9/26/2013 Theran Pronounciation Quiz

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This thread is for discussion of this week's Feature, "Theran Pronounciantion Quiz", which goes live Thursday morning on magicthegathering.com.

Weeeell.... Beeing a G(r)eek and having a long relationship with Nyx - even before Nyx was conceived - i can tell you that, for some names, there's NO WAY a Greek would pronounce them that way.

AntoniossA wrote:

Weeeell.... Beeing a G(r)eek and having a long relationship with Nyx - even before Nyx was conceived - i can tell you that, for some names, there's NO WAY a Greek would pronounce them that way.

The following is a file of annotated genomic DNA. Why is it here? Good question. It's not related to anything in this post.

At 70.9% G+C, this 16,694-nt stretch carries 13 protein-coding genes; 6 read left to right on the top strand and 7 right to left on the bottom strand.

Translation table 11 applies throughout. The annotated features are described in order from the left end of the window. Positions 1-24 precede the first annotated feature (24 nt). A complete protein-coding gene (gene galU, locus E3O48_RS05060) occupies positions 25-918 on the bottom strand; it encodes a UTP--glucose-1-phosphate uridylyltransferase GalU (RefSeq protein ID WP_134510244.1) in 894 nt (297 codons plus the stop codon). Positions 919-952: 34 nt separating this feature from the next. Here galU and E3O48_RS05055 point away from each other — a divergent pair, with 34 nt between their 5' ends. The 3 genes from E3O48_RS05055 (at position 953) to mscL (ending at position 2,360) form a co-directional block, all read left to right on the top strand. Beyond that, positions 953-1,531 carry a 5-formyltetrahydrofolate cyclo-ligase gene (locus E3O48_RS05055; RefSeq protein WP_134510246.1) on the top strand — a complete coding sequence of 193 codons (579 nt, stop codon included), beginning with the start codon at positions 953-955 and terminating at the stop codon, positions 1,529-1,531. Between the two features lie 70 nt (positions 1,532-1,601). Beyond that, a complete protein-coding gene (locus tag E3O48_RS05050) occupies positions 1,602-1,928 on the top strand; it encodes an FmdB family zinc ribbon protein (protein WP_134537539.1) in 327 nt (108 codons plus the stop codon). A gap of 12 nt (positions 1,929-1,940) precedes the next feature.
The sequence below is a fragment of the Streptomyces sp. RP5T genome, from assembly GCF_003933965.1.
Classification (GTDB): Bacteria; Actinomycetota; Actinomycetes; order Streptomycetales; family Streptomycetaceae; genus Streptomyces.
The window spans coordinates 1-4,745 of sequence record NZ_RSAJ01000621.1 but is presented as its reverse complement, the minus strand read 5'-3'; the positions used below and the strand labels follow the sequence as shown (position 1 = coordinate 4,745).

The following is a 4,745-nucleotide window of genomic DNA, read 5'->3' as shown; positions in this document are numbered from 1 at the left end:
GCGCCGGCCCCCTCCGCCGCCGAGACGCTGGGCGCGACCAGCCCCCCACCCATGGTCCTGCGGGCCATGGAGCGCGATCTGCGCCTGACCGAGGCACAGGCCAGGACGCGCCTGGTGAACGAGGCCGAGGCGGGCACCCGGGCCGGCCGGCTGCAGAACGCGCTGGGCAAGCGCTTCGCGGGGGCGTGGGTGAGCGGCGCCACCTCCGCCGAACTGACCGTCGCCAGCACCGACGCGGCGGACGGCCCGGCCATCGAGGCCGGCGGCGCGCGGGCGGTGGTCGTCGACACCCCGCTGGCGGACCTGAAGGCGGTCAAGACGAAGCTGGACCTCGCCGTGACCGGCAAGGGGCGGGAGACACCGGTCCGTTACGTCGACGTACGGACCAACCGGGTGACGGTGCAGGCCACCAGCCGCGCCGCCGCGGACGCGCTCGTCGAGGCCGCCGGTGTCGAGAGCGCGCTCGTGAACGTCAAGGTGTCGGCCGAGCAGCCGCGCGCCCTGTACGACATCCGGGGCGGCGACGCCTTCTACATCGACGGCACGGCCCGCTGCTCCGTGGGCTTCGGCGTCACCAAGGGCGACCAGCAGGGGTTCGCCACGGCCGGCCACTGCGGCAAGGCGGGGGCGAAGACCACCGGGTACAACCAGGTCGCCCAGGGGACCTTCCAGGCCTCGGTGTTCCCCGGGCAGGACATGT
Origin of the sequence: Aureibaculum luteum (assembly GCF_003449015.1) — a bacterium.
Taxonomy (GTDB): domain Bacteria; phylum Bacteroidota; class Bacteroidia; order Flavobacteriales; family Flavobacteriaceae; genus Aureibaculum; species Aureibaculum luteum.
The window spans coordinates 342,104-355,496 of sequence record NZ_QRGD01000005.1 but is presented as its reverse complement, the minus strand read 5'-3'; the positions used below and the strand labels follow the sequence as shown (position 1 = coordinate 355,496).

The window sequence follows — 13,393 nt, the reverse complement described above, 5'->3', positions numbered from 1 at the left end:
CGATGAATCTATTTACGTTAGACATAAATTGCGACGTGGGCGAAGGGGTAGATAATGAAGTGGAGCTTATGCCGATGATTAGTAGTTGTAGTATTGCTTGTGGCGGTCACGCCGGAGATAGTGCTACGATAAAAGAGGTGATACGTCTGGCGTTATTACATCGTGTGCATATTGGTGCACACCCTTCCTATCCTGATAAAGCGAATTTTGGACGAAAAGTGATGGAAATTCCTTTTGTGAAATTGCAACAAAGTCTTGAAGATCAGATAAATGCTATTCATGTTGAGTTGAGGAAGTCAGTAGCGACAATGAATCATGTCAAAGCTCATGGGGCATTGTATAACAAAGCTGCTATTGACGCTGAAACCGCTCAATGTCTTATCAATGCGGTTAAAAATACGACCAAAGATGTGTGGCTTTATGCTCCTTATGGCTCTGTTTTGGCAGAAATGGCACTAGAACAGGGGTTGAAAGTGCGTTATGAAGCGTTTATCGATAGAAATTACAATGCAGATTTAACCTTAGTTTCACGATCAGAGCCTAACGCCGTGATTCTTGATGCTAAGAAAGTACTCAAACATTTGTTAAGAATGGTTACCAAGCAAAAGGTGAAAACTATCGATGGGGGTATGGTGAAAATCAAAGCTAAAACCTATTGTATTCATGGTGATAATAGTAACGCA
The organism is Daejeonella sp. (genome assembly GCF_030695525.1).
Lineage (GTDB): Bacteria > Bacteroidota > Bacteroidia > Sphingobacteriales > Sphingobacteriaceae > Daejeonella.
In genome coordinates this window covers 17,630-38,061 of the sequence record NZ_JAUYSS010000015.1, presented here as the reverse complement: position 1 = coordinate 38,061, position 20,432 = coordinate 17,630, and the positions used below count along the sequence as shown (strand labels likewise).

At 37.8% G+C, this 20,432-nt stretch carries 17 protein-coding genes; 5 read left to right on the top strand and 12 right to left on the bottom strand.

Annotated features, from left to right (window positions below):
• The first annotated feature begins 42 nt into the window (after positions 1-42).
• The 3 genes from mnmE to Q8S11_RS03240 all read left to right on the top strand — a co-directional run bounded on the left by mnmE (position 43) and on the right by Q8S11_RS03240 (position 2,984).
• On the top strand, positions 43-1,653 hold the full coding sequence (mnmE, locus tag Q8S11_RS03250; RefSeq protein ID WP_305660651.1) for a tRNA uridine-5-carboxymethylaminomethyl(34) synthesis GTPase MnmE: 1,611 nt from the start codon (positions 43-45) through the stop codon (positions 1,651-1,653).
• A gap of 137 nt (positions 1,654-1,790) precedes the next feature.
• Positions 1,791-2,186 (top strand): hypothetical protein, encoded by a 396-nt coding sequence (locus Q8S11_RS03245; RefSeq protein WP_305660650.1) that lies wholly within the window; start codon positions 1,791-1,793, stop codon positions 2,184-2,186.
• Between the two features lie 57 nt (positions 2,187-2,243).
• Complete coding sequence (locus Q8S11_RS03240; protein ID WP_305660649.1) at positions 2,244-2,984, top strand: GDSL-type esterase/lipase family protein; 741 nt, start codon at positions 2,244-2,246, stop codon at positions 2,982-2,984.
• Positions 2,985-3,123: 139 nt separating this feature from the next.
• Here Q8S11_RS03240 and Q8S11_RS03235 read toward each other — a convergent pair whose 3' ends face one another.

Yeah, I'm not Greek, but I've studied linguistics with one, as well as Ancient Greek...and several of these have...issues. I'm not expecting that Magic's take on Greek mythology be exactly the same, but there are definitely some problems with a few "right" answers:

4) The e in Heliod should not be the same pronunciation as the i.

8) The y in Nylea should not be the same pronunciation as the e.

11) C'mon, even Wiki can show you how to pronounce it - the e here is NOT like the e in "bleep"! If you said "blep" instead in English, it would be pronounced like that. It's pretty simple. :P

 

There were even articles about doing research on this - what happened? Did nobody learn how to ACTUALLY pronounce (Ancient) Greek?

Yeah - I pretty much failed on the 'can you pronounce greek words like someone from Seattle?' quiz. Too many 'right' answers have extended e's and o's. Not going to lose too much sleep over that though